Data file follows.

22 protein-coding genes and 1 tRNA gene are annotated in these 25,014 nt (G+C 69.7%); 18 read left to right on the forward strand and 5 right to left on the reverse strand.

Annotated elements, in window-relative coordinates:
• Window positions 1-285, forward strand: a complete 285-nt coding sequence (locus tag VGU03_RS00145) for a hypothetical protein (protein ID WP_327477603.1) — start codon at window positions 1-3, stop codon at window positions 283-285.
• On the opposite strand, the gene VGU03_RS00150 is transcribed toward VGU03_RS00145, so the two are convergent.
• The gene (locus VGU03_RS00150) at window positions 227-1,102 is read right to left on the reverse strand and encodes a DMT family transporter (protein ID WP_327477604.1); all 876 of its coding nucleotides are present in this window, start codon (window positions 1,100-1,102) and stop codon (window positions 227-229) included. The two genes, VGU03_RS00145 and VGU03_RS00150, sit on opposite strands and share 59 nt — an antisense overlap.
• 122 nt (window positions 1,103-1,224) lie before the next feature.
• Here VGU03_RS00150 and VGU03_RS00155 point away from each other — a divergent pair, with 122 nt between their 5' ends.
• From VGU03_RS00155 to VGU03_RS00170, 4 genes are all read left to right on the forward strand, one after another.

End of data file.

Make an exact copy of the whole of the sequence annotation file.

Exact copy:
22 protein-coding genes and 1 tRNA gene are annotated in these 25,014 nt (G+C 69.7%); 18 read left to right on the forward strand and 5 right to left on the reverse strand.

Annotated elements, in window-relative coordinates:
• Window positions 1-285, forward strand: a complete 285-nt coding sequence (locus tag VGU03_RS00145) for a hypothetical protein (protein ID WP_327477603.1) — start codon at window positions 1-3, stop codon at window positions 283-285.
• On the opposite strand, the gene VGU03_RS00150 is transcribed toward VGU03_RS00145, so the two are convergent.
• The gene (locus VGU03_RS00150) at window positions 227-1,102 is read right to left on the reverse strand and encodes a DMT family transporter (protein ID WP_327477604.1); all 876 of its coding nucleotides are present in this window, start codon (window positions 1,100-1,102) and stop codon (window positions 227-229) included. The two genes, VGU03_RS00145 and VGU03_RS00150, sit on opposite strands and share 59 nt — an antisense overlap.
• 122 nt (window positions 1,103-1,224) lie before the next feature.
• Here VGU03_RS00150 and VGU03_RS00155 point away from each other — a divergent pair, with 122 nt between their 5' ends.
• From VGU03_RS00155 to VGU03_RS00170, 4 genes are all read left to right on the forward strand, one after another.